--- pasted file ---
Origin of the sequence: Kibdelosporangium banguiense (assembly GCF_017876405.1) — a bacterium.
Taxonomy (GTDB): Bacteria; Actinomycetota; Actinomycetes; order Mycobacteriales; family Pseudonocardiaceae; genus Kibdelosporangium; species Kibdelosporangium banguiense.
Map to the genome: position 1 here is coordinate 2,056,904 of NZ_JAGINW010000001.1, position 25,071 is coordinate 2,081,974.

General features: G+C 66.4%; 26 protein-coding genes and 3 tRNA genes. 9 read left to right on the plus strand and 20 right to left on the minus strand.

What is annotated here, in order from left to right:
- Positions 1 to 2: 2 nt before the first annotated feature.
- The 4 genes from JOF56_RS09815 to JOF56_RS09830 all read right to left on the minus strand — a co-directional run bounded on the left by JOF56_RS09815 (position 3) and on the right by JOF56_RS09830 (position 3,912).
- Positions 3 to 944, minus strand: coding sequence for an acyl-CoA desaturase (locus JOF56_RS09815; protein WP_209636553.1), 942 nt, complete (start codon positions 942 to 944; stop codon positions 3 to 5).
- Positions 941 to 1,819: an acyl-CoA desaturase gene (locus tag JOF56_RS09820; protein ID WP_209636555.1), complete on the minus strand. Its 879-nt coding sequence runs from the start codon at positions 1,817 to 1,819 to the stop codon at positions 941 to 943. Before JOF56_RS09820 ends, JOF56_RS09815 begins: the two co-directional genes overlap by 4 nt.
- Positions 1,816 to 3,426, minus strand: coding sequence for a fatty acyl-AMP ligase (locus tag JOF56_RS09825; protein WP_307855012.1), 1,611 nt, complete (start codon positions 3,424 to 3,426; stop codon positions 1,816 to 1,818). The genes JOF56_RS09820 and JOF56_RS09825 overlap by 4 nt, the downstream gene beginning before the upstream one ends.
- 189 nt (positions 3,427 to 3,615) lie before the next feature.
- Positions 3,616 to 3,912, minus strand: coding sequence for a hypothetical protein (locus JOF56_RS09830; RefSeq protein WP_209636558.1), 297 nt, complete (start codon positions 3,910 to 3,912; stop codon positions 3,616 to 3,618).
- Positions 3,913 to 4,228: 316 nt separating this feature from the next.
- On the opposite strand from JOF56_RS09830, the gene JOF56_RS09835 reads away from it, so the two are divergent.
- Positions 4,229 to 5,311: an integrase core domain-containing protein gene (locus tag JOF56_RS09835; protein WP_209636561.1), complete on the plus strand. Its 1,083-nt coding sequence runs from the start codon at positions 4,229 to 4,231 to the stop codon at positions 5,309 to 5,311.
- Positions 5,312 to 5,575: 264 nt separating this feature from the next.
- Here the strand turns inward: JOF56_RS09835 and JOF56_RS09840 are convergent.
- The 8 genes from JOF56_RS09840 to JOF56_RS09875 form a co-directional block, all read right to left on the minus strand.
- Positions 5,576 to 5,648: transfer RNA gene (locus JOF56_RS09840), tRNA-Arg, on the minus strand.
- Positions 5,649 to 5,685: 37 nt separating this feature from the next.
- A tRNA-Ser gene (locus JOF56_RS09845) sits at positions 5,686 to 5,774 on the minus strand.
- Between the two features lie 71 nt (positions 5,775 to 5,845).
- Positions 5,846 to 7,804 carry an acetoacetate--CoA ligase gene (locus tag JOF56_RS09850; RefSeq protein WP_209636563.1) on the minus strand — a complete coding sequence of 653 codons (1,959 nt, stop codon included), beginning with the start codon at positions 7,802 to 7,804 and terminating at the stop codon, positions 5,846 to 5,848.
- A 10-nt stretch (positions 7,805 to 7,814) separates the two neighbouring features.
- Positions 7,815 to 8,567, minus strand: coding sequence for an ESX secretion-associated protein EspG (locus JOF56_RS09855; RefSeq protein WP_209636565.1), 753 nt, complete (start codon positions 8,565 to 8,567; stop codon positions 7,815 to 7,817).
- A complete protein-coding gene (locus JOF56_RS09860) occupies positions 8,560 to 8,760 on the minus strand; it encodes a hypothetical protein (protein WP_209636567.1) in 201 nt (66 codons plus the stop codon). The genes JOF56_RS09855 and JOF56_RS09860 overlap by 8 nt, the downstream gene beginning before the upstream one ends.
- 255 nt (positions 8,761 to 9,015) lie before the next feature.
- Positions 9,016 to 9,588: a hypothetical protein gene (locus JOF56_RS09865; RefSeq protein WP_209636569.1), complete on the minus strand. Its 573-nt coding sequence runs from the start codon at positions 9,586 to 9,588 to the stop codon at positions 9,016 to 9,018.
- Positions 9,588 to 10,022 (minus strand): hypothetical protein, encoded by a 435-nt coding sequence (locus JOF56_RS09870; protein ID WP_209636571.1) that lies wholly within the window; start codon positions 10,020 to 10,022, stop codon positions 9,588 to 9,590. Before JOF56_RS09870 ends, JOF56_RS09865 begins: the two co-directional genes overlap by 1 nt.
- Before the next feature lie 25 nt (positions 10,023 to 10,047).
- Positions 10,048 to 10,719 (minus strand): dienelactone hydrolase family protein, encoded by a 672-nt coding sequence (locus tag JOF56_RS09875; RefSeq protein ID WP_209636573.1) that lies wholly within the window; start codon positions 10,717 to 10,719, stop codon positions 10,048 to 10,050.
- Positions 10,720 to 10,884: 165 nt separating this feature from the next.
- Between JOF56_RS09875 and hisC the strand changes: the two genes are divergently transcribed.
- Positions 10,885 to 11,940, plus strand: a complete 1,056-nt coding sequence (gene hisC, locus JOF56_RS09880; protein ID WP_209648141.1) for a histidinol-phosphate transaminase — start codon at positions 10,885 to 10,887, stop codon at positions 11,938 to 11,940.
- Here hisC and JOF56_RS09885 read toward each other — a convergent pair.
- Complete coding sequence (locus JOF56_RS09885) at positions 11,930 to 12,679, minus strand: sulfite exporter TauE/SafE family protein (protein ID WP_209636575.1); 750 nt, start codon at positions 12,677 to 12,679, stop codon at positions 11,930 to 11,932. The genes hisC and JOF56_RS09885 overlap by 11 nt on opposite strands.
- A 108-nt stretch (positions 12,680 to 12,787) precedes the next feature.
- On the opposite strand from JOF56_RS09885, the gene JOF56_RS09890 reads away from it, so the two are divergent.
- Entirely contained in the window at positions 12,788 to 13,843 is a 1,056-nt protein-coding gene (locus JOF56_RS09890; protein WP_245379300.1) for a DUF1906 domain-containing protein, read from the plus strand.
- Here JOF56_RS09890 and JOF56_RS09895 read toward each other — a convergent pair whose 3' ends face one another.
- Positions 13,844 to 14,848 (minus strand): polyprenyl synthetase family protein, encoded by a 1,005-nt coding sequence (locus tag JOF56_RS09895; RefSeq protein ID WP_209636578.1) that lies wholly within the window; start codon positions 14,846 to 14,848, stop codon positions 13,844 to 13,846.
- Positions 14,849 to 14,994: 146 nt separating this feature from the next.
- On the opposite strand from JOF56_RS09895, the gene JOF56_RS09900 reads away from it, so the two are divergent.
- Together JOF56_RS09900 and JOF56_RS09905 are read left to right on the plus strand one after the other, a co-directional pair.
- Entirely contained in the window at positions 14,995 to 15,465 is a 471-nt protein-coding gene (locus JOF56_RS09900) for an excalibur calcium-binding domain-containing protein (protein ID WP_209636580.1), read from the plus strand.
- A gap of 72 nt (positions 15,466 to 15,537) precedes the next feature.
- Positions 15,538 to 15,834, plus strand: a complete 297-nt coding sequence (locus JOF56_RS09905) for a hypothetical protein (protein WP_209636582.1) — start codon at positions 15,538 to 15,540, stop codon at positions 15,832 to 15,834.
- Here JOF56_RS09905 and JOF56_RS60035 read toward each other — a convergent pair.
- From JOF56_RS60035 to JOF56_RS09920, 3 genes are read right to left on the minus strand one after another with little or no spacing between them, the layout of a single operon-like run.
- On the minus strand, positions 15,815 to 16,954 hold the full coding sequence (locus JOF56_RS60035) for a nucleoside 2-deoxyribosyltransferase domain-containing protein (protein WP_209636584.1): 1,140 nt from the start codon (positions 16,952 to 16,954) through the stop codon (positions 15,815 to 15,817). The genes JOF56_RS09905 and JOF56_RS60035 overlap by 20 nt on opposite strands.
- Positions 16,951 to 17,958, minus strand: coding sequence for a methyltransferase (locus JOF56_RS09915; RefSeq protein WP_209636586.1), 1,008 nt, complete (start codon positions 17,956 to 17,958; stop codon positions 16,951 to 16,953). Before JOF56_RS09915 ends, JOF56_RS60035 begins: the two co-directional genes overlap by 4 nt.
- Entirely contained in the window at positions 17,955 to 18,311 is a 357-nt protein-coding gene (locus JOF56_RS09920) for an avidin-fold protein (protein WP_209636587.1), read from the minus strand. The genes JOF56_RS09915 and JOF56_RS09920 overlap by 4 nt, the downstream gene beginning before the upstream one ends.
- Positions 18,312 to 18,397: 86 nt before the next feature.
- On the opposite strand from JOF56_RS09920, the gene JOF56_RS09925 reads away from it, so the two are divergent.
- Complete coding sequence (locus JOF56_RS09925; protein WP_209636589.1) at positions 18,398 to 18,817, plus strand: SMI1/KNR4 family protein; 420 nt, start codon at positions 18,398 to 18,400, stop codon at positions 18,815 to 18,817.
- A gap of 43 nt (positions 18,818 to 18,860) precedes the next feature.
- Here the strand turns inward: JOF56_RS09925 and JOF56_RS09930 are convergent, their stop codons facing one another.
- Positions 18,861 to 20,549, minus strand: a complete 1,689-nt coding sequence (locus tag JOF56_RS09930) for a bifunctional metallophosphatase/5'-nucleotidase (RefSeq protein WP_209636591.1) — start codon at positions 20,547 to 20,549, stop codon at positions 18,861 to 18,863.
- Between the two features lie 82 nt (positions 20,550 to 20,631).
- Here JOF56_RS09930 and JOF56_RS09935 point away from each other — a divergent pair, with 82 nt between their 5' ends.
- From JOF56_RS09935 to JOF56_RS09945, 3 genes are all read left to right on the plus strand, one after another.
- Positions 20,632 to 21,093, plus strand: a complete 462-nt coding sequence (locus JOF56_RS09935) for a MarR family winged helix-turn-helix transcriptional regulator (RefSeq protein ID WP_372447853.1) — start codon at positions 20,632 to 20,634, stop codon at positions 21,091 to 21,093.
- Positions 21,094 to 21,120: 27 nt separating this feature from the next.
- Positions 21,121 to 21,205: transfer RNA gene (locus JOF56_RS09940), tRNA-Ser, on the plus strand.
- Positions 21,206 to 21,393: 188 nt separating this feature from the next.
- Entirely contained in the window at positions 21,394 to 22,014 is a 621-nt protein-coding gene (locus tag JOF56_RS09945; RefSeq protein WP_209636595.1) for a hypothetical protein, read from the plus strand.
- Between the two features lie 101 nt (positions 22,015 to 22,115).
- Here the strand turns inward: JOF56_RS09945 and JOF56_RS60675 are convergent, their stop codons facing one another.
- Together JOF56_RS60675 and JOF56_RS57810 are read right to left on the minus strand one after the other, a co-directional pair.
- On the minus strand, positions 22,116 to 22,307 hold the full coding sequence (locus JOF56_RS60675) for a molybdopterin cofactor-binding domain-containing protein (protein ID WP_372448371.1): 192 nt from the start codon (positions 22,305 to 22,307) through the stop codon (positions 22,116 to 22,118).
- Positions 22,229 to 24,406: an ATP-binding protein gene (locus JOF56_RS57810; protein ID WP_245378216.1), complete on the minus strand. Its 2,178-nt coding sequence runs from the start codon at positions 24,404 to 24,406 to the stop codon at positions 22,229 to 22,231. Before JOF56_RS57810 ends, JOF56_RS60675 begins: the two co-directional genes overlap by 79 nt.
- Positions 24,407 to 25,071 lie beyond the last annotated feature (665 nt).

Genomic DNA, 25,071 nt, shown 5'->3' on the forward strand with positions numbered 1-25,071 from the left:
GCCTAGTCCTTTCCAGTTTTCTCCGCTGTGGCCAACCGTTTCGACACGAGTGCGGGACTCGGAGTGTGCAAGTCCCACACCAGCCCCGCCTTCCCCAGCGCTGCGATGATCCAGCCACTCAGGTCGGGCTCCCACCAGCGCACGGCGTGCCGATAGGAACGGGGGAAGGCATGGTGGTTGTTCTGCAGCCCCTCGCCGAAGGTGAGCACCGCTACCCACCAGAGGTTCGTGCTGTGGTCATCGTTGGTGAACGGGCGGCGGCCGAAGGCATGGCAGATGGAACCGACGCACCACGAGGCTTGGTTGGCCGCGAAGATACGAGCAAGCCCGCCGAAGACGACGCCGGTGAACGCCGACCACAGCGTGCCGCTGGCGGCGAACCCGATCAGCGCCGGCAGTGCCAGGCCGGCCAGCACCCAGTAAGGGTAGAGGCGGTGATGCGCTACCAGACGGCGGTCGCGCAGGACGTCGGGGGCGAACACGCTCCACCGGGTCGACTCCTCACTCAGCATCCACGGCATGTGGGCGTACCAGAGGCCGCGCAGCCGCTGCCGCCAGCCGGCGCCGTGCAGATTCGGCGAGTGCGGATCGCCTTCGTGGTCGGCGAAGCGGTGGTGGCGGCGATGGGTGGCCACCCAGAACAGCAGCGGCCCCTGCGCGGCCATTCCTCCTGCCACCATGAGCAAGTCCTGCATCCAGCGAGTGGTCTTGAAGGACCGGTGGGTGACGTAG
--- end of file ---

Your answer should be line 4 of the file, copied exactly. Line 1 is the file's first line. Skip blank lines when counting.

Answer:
General features: G+C 66.4%; 26 protein-coding genes and 3 tRNA genes. 9 read left to right on the plus strand and 20 right to left on the minus strand.